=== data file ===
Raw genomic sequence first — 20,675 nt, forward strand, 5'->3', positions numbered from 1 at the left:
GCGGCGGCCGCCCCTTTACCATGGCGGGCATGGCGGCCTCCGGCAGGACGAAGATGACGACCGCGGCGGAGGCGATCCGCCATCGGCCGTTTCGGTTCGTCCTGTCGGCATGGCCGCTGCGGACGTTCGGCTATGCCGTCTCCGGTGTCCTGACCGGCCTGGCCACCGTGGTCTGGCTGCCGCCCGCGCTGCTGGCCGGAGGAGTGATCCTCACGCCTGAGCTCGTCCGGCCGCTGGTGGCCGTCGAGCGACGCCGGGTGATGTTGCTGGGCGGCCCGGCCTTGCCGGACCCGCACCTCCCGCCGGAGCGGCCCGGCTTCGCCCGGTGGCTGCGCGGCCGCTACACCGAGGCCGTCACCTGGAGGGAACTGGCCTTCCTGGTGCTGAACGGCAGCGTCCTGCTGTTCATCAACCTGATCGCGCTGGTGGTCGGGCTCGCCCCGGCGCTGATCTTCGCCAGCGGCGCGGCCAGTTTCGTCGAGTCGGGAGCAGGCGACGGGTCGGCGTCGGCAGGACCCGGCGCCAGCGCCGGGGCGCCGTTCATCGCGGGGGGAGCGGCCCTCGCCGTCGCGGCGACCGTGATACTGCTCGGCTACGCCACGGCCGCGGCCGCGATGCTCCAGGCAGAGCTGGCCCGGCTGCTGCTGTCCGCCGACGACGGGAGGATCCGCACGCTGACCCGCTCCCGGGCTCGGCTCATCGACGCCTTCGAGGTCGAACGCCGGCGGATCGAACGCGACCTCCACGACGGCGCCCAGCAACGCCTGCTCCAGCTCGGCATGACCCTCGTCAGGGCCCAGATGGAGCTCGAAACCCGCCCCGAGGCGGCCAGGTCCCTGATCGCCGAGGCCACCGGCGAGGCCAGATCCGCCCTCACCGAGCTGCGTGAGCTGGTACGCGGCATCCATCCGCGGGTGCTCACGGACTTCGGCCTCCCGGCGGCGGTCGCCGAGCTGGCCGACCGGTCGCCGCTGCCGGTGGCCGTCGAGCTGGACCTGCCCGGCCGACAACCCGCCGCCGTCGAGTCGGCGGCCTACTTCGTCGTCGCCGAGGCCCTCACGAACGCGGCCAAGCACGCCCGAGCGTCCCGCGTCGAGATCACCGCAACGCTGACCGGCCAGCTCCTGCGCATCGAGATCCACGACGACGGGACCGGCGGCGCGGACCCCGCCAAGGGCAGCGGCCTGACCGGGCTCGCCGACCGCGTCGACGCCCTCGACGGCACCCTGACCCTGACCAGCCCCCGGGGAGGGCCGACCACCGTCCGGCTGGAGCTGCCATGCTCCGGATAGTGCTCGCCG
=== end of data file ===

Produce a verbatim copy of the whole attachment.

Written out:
Raw genomic sequence first — 20,675 nt, forward strand, 5'->3', positions numbered from 1 at the left:
GCGGCGGCCGCCCCTTTACCATGGCGGGCATGGCGGCCTCCGGCAGGACGAAGATGACGACCGCGGCGGAGGCGATCCGCCATCGGCCGTTTCGGTTCGTCCTGTCGGCATGGCCGCTGCGGACGTTCGGCTATGCCGTCTCCGGTGTCCTGACCGGCCTGGCCACCGTGGTCTGGCTGCCGCCCGCGCTGCTGGCCGGAGGAGTGATCCTCACGCCTGAGCTCGTCCGGCCGCTGGTGGCCGTCGAGCGACGCCGGGTGATGTTGCTGGGCGGCCCGGCCTTGCCGGACCCGCACCTCCCGCCGGAGCGGCCCGGCTTCGCCCGGTGGCTGCGCGGCCGCTACACCGAGGCCGTCACCTGGAGGGAACTGGCCTTCCTGGTGCTGAACGGCAGCGTCCTGCTGTTCATCAACCTGATCGCGCTGGTGGTCGGGCTCGCCCCGGCGCTGATCTTCGCCAGCGGCGCGGCCAGTTTCGTCGAGTCGGGAGCAGGCGACGGGTCGGCGTCGGCAGGACCCGGCGCCAGCGCCGGGGCGCCGTTCATCGCGGGGGGAGCGGCCCTCGCCGTCGCGGCGACCGTGATACTGCTCGGCTACGCCACGGCCGCGGCCGCGATGCTCCAGGCAGAGCTGGCCCGGCTGCTGCTGTCCGCCGACGACGGGAGGATCCGCACGCTGACCCGCTCCCGGGCTCGGCTCATCGACGCCTTCGAGGTCGAACGCCGGCGGATCGAACGCGACCTCCACGACGGCGCCCAGCAACGCCTGCTCCAGCTCGGCATGACCCTCGTCAGGGCCCAGATGGAGCTCGAAACCCGCCCCGAGGCGGCCAGGTCCCTGATCGCCGAGGCCACCGGCGAGGCCAGATCCGCCCTCACCGAGCTGCGTGAGCTGGTACGCGGCATCCATCCGCGGGTGCTCACGGACTTCGGCCTCCCGGCGGCGGTCGCCGAGCTGGCCGACCGGTCGCCGCTGCCGGTGGCCGTCGAGCTGGACCTGCCCGGCCGACAACCCGCCGCCGTCGAGTCGGCGGCCTACTTCGTCGTCGCCGAGGCCCTCACGAACGCGGCCAAGCACGCCCGAGCGTCCCGCGTCGAGATCACCGCAACGCTGACCGGCCAGCTCCTGCGCATCGAGATCCACGACGACGGGACCGGCGGCGCGGACCCCGCCAAGGGCAGCGGCCTGACCGGGCTCGCCGACCGCGTCGACGCCCTCGACGGCACCCTGACCCTGACCAGCCCCCGGGGAGGGCCGACCACCGTCCGGCTGGAGCTGCCATGCTCCGGATAGTGCTCGCCG